NIST announces lightweight cryptography selection
On February 7, 2023, the National Institute of Standards and Technology (NIST) in the United States announced its selection for the standardization of lightweight cryptography (LWC). The winner is the Ascon lightweight family of algorithms, which includes mechanisms that can perform authenticated encryption with associated data (AEAD) as well as cryptographic hashing. Ascon was initially designed in 2014 by European cryptographers from Graz University of Technology, Infineon Technologies, Lamarr Security Research and Radboud University. NIST initiated its selection process to standardize LWC algorithms in 2018 and conducted significant analysis of submissions over several years and multiple rounds. NIST plans to publish the standard later in 2023.
Although this announcement is an important step towards standardization, the Cyber Centre continues to advise organizations to wait until the final standard is published and further guidance is released before using this suite of algorithms for secure communication and data storage. It is important to note that lightweight algorithms are designed for constrained use cases and are not recommended for general use applications. We continue to recommend AES with GCM or CCM for AEAD and the SHA2/3 families for hashing in our guidance for cryptographic algorithms (ITSP.40.111).
About lightweight cryptography
In our National Cyber Threat Assessment 2023-2024, we noted that the rapid expansion of Internet-connected operational technology and smart systems is an evolving cyber security risk. These systems include small devices, such as Internet of things devices, which have limited resources and for which traditional cryptographic algorithms may be an operational burden.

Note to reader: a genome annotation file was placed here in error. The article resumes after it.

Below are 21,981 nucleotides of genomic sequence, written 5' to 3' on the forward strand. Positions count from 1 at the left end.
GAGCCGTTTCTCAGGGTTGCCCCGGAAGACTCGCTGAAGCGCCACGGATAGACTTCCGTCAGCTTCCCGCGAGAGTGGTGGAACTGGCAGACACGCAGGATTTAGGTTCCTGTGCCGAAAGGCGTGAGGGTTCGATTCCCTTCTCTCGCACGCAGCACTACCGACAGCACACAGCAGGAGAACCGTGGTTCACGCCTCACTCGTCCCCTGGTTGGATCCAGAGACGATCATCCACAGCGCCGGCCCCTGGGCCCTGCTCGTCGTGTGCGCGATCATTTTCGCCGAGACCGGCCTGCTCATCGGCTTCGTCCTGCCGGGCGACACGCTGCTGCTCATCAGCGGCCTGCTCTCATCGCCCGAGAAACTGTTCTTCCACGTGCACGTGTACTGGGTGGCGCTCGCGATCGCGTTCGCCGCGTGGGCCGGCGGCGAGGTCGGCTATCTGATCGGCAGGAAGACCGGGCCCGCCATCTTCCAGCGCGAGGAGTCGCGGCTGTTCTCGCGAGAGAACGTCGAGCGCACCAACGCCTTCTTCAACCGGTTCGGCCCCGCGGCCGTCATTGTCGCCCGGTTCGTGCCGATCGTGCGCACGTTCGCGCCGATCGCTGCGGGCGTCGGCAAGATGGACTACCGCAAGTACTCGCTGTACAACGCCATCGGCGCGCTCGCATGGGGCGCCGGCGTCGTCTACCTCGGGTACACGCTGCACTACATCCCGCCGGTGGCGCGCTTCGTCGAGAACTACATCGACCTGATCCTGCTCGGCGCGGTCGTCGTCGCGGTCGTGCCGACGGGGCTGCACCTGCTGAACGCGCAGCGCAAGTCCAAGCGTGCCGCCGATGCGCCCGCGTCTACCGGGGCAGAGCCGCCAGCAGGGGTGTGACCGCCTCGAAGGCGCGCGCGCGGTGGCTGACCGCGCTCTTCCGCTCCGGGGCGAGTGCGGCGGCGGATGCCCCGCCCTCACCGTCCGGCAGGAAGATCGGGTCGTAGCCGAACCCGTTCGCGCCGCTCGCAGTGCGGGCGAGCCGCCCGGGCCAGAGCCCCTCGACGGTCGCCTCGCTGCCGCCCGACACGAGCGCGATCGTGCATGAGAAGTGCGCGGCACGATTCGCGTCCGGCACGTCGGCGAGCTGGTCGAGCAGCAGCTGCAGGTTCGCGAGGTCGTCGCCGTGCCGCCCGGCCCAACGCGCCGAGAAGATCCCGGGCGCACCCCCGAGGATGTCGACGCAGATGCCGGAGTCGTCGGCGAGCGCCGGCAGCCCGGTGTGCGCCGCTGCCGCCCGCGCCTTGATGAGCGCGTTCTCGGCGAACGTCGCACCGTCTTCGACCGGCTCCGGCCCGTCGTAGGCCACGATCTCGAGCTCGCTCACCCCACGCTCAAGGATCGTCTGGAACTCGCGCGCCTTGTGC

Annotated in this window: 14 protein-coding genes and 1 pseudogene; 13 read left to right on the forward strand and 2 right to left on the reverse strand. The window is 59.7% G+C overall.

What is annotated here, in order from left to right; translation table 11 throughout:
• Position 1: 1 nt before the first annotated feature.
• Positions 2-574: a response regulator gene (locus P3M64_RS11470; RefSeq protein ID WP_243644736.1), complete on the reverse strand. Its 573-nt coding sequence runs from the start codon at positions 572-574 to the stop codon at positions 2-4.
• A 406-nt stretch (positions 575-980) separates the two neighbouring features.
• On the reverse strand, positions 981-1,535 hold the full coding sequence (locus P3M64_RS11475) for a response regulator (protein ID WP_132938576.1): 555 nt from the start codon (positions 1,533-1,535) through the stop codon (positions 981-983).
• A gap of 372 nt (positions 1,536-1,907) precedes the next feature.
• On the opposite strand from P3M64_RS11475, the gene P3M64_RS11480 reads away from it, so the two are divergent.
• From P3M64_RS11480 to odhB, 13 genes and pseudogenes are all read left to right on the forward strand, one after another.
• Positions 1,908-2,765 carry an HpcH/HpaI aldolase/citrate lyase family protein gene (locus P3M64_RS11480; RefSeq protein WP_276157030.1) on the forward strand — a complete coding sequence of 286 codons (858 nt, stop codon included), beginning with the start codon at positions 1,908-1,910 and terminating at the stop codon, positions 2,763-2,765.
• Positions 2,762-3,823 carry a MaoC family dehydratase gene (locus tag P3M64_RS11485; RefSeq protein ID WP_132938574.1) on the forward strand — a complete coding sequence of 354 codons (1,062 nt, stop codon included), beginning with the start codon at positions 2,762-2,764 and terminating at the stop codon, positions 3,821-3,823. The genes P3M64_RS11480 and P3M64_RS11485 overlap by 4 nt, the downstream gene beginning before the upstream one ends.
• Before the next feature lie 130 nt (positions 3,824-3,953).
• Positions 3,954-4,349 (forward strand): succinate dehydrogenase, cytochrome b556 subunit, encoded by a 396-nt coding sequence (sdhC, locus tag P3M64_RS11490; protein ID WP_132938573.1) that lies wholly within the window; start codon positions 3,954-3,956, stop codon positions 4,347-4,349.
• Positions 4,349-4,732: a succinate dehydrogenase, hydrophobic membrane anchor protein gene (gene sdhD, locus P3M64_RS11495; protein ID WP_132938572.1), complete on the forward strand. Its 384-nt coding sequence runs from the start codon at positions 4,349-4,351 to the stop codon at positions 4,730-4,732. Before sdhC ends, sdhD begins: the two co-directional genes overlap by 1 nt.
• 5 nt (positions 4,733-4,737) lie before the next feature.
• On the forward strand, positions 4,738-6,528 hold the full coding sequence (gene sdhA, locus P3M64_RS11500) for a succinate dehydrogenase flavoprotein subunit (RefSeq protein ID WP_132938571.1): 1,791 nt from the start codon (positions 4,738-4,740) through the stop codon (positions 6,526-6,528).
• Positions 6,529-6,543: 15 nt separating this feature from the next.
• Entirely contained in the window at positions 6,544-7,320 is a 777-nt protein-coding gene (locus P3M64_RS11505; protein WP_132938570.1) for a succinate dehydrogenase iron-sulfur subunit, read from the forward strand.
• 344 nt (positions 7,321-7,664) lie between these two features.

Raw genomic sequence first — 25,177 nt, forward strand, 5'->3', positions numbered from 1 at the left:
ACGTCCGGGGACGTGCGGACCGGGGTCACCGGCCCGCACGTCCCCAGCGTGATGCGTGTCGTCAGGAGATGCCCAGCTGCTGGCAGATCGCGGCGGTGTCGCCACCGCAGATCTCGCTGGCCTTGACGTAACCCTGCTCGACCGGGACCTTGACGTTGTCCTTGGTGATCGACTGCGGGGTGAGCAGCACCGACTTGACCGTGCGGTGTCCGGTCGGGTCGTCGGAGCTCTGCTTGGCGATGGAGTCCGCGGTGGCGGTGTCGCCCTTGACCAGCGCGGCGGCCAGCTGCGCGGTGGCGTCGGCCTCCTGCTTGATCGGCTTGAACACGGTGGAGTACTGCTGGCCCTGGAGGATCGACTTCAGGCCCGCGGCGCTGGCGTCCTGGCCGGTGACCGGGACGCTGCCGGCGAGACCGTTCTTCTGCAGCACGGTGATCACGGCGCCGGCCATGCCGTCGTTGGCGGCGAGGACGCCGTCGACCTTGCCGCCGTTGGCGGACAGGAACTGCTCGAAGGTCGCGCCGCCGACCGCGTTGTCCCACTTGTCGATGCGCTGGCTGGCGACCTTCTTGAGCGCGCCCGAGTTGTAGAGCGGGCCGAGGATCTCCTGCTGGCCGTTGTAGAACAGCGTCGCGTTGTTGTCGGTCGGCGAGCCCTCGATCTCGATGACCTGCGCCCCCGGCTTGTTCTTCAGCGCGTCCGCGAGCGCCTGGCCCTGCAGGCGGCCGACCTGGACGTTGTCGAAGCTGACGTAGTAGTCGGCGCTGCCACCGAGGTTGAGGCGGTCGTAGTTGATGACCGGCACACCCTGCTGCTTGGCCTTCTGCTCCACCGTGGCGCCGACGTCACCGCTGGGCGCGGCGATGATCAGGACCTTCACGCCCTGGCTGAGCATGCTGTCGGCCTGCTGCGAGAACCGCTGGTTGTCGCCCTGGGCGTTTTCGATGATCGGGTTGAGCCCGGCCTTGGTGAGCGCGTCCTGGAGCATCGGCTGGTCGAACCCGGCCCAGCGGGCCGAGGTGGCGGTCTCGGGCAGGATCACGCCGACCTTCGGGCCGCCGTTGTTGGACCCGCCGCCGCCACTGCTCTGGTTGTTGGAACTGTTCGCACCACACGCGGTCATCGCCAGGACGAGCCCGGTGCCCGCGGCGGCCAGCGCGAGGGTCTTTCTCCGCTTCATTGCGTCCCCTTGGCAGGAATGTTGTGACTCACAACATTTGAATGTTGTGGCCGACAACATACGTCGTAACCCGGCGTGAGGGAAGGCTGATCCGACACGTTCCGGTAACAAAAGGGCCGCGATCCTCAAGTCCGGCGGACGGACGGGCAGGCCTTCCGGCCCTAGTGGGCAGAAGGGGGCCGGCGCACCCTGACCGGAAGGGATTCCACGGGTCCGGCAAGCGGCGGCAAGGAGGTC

This is where LWC comes in. LWC has the potential to improve the cyber security of small devices with unique cryptography needs. Whereas traditional cryptography can be very efficient in servers, personal computers and smart phones, LWC offers a solution that reduces the resource requirements of cryptography. These algorithms, while being cryptographically secure, are designed to run efficiently in hardware constrained by physical size and power as well as in software limited by memory and code size. Examples include contactless smart cards, radio frequency identification devices, healthcare devices, distributed control systems, cyber physical systems and so on.
The Cyber Centre is part of the Communications Security Establishment and is Canada’s authority on cyber security and cryptography. Contact the Cyber Centre by email at [email protected] or by phone at 1-833-CYBER-88 if you have further questions.